Fringe – the finale and final thoughts

A couple of weeks ago the two hour finale of the J. J. Abrams produced TV series Fringe aired.  It has taken a little while for me to get to it, but I finally had some free time to give the show’s conclusion a whirl.

Going into the show’s concluding two hours, my expectations were modest.  This season of Fringe, already reduced to a mere 13 episodes and touted before it aired as the final one, offered the hope of a good wrap up.  However, the final season’s overarching story line hadn’t grabbed me as much as I hoped.

But allow me to backtrack just a little.  I’ve enjoyed the series through most of its five year run, even though there were things about it that bothered me.  Fringe’s first season, for example, made note that the Fringe division’s overall focus was on checking up on and stopping instances of high tech “terrorism”.  Yet the show quickly became a thin variation (those less charitable might call it a rip-off) of The X-Files.

By the start of the second season, the show morphed.  Future seasons presented more than a little comic book influenced story lines, including alternate universes and strange Observers, as well as added mythology around Peter and Walter Bishop and the later’s relationship with/to Olivia Dunham (Anna Torv), the show’s protagonist.  As entertaining as it often was, it quickly dawned on me that the writers had no real overall plan for this show and the shifts in themes and tone suggested very strongly they were making things up as they went along.  How else to explain our protagonist Olivia Dunham having a sister with a daughter and a dangerous/abusive ex-husband…a plot point that was dropped on us as something we would see more of and then promptly forgotten and never mentioned again after a while?  If memory serves, we never saw the dangerous ex-husband and I believe there might have been some dialogue at one point saying she and her daughter had moved away and that was that.

And what about Nina Sharp’s (Blair Brown) robotic arm, something also presented early on in the series and then, essentially, not dealt with again?  When this revelation was first made, I wondered if the show’s writers would ultimately reveal that the character was ALL robot, some kind of strange experiment Walter might (or might not) have been privy to.  Alas, it amounted to nothing.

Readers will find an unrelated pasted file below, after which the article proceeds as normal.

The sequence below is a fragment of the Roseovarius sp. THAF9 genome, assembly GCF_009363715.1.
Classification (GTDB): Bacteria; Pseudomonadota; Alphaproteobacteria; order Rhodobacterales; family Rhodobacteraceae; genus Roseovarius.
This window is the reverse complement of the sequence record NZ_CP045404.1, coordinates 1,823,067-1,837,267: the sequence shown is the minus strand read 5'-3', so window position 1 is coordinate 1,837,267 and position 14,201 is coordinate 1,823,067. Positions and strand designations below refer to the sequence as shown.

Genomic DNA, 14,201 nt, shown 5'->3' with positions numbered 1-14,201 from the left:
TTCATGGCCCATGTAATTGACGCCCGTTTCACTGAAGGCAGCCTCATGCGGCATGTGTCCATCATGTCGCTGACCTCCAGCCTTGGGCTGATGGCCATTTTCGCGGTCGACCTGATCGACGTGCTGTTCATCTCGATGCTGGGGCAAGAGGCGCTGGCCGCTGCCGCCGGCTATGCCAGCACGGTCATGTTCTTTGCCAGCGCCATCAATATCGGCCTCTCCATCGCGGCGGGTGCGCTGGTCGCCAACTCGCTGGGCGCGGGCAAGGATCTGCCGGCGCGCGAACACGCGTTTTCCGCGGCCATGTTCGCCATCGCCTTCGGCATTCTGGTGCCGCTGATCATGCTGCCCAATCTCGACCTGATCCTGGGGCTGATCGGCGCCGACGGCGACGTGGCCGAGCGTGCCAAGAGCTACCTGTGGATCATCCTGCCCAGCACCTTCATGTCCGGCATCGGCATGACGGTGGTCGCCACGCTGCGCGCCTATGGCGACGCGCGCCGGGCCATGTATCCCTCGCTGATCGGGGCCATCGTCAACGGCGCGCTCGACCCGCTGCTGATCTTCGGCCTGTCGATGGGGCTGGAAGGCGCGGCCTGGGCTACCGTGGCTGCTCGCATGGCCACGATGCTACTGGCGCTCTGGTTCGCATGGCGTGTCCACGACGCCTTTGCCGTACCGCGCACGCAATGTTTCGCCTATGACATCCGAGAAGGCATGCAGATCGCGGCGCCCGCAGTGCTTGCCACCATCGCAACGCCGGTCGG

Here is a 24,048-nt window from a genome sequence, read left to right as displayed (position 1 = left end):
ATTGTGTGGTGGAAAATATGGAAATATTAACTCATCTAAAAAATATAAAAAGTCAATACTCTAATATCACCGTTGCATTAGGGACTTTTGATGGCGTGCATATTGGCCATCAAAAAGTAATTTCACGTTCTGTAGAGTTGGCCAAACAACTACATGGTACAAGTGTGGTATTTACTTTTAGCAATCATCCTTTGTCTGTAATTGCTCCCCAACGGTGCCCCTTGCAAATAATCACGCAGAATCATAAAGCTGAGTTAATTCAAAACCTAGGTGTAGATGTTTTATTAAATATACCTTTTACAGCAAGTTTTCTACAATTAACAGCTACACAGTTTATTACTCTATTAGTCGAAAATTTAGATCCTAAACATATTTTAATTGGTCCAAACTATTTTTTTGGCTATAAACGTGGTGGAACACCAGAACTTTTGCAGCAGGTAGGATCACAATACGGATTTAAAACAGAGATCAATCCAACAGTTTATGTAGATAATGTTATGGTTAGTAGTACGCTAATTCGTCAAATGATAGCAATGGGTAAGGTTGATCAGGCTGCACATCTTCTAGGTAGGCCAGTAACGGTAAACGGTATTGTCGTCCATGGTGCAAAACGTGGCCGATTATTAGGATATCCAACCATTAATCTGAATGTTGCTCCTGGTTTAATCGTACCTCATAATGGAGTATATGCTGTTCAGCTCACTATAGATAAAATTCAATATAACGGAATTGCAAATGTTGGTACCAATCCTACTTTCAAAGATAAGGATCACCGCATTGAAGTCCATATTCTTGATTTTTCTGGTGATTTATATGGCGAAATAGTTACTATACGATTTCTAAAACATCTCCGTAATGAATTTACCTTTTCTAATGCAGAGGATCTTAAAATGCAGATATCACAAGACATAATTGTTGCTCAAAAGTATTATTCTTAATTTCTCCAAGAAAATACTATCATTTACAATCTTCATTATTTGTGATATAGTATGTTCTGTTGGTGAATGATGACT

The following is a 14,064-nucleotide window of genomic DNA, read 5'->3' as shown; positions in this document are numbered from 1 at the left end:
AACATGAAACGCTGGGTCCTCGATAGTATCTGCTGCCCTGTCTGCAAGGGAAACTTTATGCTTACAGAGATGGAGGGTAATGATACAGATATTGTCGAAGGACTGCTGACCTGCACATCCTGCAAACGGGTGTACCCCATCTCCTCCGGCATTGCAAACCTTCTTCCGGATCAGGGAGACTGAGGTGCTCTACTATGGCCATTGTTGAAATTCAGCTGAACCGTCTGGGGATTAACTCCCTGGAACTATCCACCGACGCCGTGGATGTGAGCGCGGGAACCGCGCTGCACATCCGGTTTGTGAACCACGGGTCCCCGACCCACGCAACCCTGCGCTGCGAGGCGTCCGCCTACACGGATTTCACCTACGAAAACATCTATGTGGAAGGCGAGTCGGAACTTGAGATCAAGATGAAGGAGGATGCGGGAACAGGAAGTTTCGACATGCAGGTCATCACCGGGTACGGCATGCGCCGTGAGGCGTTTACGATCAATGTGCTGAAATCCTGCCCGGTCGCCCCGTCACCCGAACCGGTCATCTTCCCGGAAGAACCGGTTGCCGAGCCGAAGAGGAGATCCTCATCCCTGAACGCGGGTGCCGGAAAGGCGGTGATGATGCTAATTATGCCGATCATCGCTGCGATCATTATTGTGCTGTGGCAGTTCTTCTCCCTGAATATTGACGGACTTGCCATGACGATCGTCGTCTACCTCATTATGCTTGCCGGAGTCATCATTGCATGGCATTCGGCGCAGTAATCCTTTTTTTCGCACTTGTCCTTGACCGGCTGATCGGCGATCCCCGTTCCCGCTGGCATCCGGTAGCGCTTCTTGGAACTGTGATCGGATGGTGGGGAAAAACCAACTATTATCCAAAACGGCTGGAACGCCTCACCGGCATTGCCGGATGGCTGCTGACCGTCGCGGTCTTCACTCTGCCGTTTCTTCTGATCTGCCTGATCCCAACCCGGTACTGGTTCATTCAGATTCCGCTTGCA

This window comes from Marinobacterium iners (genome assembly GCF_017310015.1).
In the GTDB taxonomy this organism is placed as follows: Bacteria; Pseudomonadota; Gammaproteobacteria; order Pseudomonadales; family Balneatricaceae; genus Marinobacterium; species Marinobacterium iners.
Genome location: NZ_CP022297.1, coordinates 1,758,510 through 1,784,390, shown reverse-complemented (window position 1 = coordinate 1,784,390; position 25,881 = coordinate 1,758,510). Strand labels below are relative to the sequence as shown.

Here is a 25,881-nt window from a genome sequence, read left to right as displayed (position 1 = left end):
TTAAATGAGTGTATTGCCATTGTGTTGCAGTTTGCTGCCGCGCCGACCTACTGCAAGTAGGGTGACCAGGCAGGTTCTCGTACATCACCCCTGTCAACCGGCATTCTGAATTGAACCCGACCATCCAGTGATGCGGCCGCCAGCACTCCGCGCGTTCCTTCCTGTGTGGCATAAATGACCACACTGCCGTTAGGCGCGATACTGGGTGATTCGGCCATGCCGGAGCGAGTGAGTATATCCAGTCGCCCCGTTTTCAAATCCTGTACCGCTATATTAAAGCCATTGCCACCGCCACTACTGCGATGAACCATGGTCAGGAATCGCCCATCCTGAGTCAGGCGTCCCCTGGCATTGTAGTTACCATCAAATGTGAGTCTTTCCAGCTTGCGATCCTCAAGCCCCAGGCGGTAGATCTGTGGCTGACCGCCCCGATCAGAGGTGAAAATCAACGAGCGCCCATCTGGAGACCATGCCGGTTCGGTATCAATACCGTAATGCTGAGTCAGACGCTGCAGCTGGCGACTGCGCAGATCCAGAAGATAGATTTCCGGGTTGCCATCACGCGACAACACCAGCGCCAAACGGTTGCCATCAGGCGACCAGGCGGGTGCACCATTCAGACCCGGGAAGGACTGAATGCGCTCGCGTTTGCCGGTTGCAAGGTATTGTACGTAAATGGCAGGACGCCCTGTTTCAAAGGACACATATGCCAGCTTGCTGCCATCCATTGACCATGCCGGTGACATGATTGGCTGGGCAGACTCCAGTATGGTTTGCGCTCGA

Still, despite all this, I hung around and watched.  Why?  Because the show’s five main characters, Olivia Dunham, Peter and Walter Bishop (Joshua Jackson and John Noble), Astrid (Jasika Nicole) and Agent Broyles (Lance Reddick) formed a fascinating dynamic.  They were compelling characters that smoothed over whatever doubts I had about the stories and their inconsistencies.

Besides, can you really complain about a show that features, perhaps, the last acting work of Leonard Nimoy (following his work on the show, he stated he was retiring from acting)?

Unfortunately, when the fifth and final season arrived and the episodes began airing, the show had once again shifted into a new, more radical direction.  We were in a near future Earth where the Observers were in control and humanity was being subjugated.  The Fringe division was history and our heroes (now down to essentially Olivia, Peter and Walter Bishop, and Astrid) embarked on a search for mysterious items that would end the Observer’s reign.

While there was certainly potential in this, I found the season surprisingly lifeless.  Early on we’re introduced to a young adult Henrietta Bishop (Georgina Haig), the daughter of Olivia Dunham and Peter Bishop, but her character is dispatched so quickly that I had no chance to form any sort of relationship with her as a viewer and therefore felt no terrible sadness when she was gone.

Even worse, the character of Olivia Dunham, THE main character of the show, was presented throughout the season in a surprisingly muted way.  For the most part she seemed to be on the (ahem) fringes of the main stories, often contributing very little in terms of dialogue and action, following the crowd but never really leading them.

But…would all those sins be wiped away with the show’s two hour finale?  Would we get a good resolution?

Unfortunately, to me it was a little more of the same.

Yes, Olivia Dunham did get to do more this time around.  However, the story as presented didn’t really get my blood pumping.  As I suspected months ago, the show would ultimately “reset” time in some way and render everything we’ve witnessed in this season moot.  Don’t believe me?  This is what I wrote back in October 31st, 2012 after the fourth episode of the season aired, the one featuring Henrietta Bishop’s death (you can read the full post here):